Grab an eye mask, plug your headphones in, block all notifications and lay back somewhere comfy where no one will bug you. If you want to kick it up a notch and try out a quick meditation to relax yourself further. Block out the daylight, find some binaural beats that can bring your brain to the frequency it needs to wander into your subconscious and see what happens.
You may not lucid dream on your first try, but don’t give up so easily. It’s all about tapping into your inner psyche and gaining control of your mind.
You can use this playlist to help you out:
Can we induce Lucid Dreaming with drum and bass?
That depends entirely on what relaxes you!
Atmospheric dnb has got that same bar and bassline layout as the classic drum and bass we know and love, but it’s far more zen. It has less bar-oriented samples, implementing natural or synthesized instrumental layers that infuse harmonies, melodies and ambiance to create a calming atmosphere. The perfect mood music for a subconscious adventure.
If you’re up for using a particular track to carry you into the conscious-dream state, you need to be patient. You’ll need to train your brain to respond to the music, but it can be done if you’re determined enough.
Find a genre of music that works for you, something in the middle –not too hyped up but not too zen either. Here’s a few examples:
Ambient Electronic: Four Tet- Lush
Atmospheric D’n’B: Aural Imbalance- Astral Forest
They’ve got the same dreamy undertones that Binaural Beats elicit, but they’re layered under some hard-hitting bass to kick your creativity into high gear.
The scope of this method is to condition your brain to associate a specific song with wakefulness while you’re sleeping and this may take some time, so be patient!
- Pick one song that you like and stick with it. It’s got to be a song that you can recognize the moment you hear it. Make sure you can tolerate it for long enough, as it’s going to be on repeat for a while.
2. Use this song as an alarm to wake you up for several days to trigger an association with wakefulness in your brain.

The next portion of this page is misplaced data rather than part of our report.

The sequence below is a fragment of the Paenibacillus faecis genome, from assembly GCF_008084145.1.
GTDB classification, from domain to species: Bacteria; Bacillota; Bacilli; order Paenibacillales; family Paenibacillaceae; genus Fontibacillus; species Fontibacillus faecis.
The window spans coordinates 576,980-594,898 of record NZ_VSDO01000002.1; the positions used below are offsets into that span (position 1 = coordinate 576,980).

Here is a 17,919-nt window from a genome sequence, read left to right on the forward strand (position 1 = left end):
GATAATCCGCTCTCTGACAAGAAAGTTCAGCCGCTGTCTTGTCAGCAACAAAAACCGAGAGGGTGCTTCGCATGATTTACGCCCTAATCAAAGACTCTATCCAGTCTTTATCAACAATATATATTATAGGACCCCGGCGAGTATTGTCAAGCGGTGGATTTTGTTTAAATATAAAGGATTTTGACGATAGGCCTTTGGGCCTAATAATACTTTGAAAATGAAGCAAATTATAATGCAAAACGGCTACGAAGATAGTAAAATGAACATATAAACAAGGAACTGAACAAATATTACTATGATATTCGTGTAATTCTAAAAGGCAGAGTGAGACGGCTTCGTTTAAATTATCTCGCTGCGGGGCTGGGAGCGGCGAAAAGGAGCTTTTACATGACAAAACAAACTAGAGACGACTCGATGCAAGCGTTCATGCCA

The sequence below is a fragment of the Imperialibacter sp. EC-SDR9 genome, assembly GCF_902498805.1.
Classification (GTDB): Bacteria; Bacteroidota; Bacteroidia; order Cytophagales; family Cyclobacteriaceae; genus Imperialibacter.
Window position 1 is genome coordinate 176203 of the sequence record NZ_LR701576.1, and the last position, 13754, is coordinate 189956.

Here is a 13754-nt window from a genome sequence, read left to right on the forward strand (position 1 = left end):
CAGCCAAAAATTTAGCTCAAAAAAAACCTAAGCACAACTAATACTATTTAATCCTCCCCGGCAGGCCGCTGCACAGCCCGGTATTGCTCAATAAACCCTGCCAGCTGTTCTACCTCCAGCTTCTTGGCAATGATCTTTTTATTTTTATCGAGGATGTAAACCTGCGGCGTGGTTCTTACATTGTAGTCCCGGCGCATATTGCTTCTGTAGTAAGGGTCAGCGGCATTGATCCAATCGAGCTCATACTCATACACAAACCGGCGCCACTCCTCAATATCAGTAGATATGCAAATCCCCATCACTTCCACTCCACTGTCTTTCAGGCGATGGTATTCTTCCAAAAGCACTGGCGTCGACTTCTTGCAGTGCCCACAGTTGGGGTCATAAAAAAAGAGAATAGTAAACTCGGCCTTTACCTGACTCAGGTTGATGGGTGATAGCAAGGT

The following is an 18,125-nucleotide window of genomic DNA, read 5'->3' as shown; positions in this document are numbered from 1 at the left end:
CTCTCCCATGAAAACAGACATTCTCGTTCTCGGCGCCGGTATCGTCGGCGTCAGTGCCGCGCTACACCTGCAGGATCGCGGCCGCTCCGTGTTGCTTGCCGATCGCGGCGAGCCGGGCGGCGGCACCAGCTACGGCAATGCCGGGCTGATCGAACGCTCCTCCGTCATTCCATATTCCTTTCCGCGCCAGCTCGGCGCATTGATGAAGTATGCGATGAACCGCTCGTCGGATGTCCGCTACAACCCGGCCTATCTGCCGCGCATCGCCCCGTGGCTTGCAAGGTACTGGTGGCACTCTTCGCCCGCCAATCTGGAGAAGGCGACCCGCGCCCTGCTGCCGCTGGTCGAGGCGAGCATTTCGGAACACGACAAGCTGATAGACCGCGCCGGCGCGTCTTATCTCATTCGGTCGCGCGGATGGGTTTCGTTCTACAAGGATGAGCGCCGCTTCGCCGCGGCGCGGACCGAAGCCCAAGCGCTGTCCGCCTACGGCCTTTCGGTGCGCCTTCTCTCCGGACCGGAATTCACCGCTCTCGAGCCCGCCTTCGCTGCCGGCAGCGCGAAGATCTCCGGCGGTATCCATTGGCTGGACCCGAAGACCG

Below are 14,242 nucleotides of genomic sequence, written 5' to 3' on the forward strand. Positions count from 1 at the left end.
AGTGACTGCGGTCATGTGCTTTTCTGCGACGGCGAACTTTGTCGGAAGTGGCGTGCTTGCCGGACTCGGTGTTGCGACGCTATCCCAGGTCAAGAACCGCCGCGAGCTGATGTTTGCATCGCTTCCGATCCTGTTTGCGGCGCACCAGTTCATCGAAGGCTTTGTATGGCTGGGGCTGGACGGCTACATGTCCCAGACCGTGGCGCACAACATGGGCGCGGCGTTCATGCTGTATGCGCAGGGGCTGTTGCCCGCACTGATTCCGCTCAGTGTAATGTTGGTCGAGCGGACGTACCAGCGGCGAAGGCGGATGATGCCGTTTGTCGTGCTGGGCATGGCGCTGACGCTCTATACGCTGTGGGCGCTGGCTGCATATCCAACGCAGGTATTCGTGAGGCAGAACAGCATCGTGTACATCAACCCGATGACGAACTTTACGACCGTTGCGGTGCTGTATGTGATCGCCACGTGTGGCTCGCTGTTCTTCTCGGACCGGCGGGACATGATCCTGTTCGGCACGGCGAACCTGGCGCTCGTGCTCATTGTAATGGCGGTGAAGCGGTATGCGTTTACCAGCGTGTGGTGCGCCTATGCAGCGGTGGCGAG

3. After going through that process for several days, set an automatic timer to play this track at low volume while you’re sleeping.
4. If you’ve successfully conditioned your mind to associate with wakefulness, it will activate your brain in sleep and bam, you’re lucid dreaming.
Trial and Error
Some people are more inclined to lucid dreaming than others, so you might need to go through the process a couple of times to get in the driver’s seat. But using music to induce lucid dreaming is claimed to be one of the most successful methods.
Once you manage to have a lucid dream, you might get so excited that you’ll wake yourself up. So stay consistent and stay tranquil. Over time you’ll train your mind enough to tap into lucid dreams on demand and stay in them.
Change the song you use occasionally, to avoid desensitizing your brain to it. Set a playlist of your own lucid dreaming songs and rotate them to keep it varied.
If you start to get frustrated by the process, take a step and remember why you wanted to do this. It’s supposed to be an intriguing and exciting experience, so keep your focus on the exploration in the end goal, and let the ambient tunes guide you there.
Here’s one more mix for y’all:
“To think is first of all to create a world (or to limit one’s own world, which comes to the same thing)”